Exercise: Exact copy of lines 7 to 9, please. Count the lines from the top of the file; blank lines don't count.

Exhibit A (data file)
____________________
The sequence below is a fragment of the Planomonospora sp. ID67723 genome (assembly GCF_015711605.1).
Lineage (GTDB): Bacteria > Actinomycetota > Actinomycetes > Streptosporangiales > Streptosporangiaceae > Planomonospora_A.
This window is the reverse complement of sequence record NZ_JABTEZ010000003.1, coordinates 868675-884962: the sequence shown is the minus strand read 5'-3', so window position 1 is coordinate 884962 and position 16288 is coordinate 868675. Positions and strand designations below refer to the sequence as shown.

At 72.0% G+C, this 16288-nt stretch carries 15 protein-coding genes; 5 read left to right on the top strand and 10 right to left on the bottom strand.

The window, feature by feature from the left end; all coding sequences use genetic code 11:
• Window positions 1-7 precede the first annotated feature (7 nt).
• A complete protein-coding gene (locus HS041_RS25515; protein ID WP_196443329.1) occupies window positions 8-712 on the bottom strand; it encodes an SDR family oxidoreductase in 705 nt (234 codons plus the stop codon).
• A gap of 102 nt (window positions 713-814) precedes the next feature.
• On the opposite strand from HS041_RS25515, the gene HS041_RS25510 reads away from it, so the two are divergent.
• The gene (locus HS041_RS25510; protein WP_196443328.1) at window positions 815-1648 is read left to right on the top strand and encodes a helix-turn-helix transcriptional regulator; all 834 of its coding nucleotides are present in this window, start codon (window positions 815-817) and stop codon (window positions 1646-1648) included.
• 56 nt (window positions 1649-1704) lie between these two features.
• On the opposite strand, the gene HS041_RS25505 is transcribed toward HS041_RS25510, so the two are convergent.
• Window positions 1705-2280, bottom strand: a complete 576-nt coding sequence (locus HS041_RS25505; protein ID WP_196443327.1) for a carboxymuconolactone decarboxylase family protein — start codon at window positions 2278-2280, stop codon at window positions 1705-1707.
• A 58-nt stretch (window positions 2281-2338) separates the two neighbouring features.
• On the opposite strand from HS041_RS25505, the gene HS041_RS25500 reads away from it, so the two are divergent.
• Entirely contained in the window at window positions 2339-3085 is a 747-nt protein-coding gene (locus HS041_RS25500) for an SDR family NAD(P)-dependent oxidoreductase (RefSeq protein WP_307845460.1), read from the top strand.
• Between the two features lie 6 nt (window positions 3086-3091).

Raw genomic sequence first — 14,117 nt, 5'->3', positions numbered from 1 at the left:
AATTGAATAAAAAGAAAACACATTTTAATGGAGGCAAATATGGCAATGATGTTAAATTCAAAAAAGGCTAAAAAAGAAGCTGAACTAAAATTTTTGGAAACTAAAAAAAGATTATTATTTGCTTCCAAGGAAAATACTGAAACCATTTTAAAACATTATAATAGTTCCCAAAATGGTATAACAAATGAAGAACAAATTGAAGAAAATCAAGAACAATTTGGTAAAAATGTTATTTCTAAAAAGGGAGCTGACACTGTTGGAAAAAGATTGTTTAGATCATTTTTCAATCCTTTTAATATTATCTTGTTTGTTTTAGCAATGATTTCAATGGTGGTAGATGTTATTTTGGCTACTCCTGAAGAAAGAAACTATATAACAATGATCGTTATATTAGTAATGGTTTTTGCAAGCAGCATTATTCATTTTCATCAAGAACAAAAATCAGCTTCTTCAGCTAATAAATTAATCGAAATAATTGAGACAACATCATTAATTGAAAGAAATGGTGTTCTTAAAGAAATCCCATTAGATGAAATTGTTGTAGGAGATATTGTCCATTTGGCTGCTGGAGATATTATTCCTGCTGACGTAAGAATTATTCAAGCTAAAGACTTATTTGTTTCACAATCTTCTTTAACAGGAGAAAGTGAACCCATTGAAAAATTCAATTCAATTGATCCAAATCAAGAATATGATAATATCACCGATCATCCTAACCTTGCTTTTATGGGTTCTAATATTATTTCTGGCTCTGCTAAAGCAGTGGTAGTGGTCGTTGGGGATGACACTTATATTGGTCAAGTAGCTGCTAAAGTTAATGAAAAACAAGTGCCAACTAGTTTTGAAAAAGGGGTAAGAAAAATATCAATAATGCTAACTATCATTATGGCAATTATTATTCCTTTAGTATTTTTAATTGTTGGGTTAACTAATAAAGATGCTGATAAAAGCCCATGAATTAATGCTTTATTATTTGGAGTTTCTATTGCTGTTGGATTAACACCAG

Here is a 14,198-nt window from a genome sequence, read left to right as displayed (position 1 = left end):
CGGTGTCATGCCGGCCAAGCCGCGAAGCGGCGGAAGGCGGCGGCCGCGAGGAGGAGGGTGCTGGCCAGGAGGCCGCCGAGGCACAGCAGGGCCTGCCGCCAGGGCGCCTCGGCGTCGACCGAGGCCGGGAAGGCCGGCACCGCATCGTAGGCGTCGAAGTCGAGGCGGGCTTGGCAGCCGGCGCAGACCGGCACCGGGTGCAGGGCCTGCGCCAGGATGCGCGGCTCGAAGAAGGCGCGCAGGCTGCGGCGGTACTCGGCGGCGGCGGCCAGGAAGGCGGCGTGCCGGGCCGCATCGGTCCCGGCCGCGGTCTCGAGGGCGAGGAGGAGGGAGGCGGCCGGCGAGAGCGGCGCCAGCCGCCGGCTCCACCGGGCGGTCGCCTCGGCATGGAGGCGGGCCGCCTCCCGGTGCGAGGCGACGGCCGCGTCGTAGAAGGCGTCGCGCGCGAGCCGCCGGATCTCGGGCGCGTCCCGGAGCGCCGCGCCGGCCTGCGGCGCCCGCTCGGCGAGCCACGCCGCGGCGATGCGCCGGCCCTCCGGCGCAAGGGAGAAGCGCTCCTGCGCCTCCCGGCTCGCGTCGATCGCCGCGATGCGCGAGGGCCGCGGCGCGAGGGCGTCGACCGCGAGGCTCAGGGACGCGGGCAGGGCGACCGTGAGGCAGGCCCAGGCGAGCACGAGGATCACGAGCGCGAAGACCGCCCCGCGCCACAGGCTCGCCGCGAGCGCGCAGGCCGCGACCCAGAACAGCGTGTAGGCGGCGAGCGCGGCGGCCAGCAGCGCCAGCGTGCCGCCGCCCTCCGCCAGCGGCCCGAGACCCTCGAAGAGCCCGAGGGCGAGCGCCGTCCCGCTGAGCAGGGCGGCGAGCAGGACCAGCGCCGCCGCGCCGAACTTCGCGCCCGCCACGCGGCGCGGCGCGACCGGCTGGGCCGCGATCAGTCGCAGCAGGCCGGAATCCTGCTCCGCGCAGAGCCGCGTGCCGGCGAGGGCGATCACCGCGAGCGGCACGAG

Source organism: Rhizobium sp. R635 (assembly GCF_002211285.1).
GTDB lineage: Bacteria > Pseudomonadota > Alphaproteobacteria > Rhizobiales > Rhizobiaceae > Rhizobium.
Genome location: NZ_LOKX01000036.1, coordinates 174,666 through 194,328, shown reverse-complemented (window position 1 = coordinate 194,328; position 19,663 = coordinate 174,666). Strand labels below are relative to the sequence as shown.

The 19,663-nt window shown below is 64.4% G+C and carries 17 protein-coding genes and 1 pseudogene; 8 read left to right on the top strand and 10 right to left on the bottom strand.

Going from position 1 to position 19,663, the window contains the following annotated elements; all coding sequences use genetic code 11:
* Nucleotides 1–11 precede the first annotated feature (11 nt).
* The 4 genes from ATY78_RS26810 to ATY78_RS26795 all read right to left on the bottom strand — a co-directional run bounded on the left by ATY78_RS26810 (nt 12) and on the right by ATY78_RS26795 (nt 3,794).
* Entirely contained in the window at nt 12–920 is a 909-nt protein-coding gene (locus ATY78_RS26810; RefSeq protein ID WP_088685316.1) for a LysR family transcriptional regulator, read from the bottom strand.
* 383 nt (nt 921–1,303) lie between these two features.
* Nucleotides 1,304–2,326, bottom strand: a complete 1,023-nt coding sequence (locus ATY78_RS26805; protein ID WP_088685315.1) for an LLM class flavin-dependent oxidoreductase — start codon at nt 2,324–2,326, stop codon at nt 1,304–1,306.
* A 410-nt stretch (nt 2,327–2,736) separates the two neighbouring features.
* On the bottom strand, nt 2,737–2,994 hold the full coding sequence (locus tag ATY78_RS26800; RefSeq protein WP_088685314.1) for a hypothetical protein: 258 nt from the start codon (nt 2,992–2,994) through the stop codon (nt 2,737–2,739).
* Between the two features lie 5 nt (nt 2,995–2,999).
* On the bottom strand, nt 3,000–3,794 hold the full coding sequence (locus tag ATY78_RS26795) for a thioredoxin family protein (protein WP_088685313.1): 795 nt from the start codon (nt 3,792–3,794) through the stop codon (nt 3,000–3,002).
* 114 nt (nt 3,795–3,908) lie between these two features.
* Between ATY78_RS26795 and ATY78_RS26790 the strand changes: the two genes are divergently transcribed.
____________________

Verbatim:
• A complete protein-coding gene (locus HS041_RS25515; protein ID WP_196443329.1) occupies window positions 8-712 on the bottom strand; it encodes an SDR family oxidoreductase in 705 nt (234 codons plus the stop codon).
• A gap of 102 nt (window positions 713-814) precedes the next feature.
• On the opposite strand from HS041_RS25515, the gene HS041_RS25510 reads away from it, so the two are divergent.